In 1992, Clarence Aaron arranged a meeting between two drug dealers. He was arrested and found guilty of conspiracy and held accountable for all of the drugs sold between the two dealers. Despite the fact that he was a first-time offender and had simply played matchmaker, the 23-year-old Aaron was sentenced to three life terms in prison. The absurdity of his punishment is not the most unusual thing about Aaron's case; there are other drug offenders serving life sentences. What's most unusual is that both the judge who sentenced him and the prosecutor's office that charged him have come out in support of a commutation of his sentence.

President Bush knew about Aaron's case and was interested in granting him clemency. Unfortunately, officials in the Justice Department's Office of the Pardon Attorney (OPA) misrepresented the views of the judge and prosecutor, and Bush did not grant relief.

President Obama knows about Aaron's case, too. He knows what happened to him and how the OPA undermined Aaron's shot at release during the Bush administration. Obama knows that because the Inspector General in his Justice Department issued a scathing report last year about OPA's misconduct in the case. Others, including conservative columnist Debra Saunders, have been publicly urging Aaron's release for more than a decade. President Obama certainly knows that, too.

Last year, Clarence Aaron's mother, Linda, came to Washington, D.C. to plead for her son's clemency. I confess that when I met with Ms. Aaron last year and learned about OPA's misconduct, I would have bet any amount of money that her son would be home by now. Why the confidence? In part, because I believed that no objective reviewer could think Aaron needed to serve a life sentence for his nonviolent crime. I had also learned about President Bush's interest in commuting his sentence until he was led astray by OPA. Finally, I was convinced because an unnamed administration official told a reporter for Pro Publica last summer "There will be 76 days between the election and inauguration for the president to exercise his [clemency] power." Advisors said he planned to act whether he won or lost the election.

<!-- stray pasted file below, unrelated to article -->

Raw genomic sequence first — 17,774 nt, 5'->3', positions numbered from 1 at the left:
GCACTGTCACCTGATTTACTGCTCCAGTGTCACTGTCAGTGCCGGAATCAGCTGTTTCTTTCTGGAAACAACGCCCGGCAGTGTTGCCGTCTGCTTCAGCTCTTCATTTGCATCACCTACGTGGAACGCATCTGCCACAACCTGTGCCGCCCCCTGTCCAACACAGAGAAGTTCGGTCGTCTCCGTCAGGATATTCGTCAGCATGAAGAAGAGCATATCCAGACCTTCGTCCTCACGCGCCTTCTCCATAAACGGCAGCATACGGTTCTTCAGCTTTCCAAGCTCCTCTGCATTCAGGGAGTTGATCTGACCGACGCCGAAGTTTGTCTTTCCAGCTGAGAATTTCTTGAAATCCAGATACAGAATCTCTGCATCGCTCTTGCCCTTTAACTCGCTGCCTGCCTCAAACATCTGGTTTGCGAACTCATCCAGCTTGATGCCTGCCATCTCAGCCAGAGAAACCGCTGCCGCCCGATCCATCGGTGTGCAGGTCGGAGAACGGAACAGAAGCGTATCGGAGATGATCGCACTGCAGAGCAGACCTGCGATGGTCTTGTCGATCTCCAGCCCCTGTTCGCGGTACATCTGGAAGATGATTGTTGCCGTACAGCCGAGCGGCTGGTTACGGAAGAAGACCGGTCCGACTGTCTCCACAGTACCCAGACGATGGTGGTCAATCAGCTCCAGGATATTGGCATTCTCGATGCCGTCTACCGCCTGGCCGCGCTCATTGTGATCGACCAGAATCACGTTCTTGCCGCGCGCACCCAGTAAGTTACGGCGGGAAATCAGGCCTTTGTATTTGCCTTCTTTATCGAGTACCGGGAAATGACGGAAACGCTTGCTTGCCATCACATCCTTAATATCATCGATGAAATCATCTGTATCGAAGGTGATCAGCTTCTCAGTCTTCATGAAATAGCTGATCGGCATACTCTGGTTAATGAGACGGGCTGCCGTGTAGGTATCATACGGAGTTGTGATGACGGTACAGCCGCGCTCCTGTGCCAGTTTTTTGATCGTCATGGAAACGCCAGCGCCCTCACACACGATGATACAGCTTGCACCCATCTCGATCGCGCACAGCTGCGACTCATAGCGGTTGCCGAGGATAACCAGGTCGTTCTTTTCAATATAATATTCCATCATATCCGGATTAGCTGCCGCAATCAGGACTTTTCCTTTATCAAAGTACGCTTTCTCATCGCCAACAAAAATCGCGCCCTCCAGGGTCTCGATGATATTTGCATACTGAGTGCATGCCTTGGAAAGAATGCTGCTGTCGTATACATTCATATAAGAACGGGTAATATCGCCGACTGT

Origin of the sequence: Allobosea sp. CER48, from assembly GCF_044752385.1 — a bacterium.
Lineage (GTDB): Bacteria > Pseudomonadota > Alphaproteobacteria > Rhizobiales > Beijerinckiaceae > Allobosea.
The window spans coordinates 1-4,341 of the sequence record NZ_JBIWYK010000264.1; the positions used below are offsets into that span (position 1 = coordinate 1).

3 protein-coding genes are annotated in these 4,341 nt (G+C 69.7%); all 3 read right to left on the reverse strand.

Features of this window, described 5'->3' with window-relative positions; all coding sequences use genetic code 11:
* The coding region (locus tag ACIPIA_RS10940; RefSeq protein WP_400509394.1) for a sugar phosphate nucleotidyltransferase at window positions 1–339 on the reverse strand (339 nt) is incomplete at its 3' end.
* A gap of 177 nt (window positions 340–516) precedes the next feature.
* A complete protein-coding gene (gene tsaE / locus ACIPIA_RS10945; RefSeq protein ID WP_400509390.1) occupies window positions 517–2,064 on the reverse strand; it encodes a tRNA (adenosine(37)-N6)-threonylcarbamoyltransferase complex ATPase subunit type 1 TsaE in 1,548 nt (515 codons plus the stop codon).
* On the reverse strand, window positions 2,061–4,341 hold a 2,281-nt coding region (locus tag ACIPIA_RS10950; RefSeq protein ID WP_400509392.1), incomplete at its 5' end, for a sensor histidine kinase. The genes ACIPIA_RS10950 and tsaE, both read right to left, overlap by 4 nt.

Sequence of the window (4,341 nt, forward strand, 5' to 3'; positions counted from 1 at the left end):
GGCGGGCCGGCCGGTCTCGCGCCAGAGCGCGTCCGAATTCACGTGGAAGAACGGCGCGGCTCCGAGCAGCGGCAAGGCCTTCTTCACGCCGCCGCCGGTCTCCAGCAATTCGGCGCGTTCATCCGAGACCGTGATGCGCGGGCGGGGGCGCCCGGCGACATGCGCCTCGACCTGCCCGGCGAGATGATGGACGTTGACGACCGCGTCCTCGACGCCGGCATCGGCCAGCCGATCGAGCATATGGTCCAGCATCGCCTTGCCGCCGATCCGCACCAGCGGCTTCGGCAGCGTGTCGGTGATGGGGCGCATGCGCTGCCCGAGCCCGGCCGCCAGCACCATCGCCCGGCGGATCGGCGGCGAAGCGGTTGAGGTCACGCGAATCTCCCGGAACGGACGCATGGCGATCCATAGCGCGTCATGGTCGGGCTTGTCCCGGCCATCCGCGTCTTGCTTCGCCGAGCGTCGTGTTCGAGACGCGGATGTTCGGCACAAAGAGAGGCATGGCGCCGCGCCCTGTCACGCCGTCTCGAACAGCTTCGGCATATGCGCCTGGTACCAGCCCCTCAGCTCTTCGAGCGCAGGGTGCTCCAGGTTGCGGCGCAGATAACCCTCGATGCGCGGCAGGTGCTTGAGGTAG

It's a good thing I'm not the betting type because I would have lost it all. President Obama did not exercise his clemency power between the election and his second inauguration. And, as of today, more than 1,500 days into his presidency, he has commuted just one prison sentence. His lack of mercy is stunning by any standard of measurement. Even counting the 17 pardons he granted last week to minor offenders, most of whom did not serve any prison time, President Obama's clemency record remains the stingiest of any president in modern history.

What makes the president's miserable record so stunning is that the blame rests solely and completely with him. Unlike so many of the other policy challenges he faces, when it comes to granting clemency, the president has sole, exclusive authority to do what he thinks is right. No blame can be heaped on an obstinate minority party. No excuse can be made about how bold action might harm a re-election campaign. No bureaucracy or court can stop him.

Clarence Aaron has been in prison for 20 years and the president has the power to order him released tomorrow. It is way past time for Clarence Aaron's mother to live on more than the thin gruel of hope dished out by the president. It is time to free Clarence Aaron, Mr. President.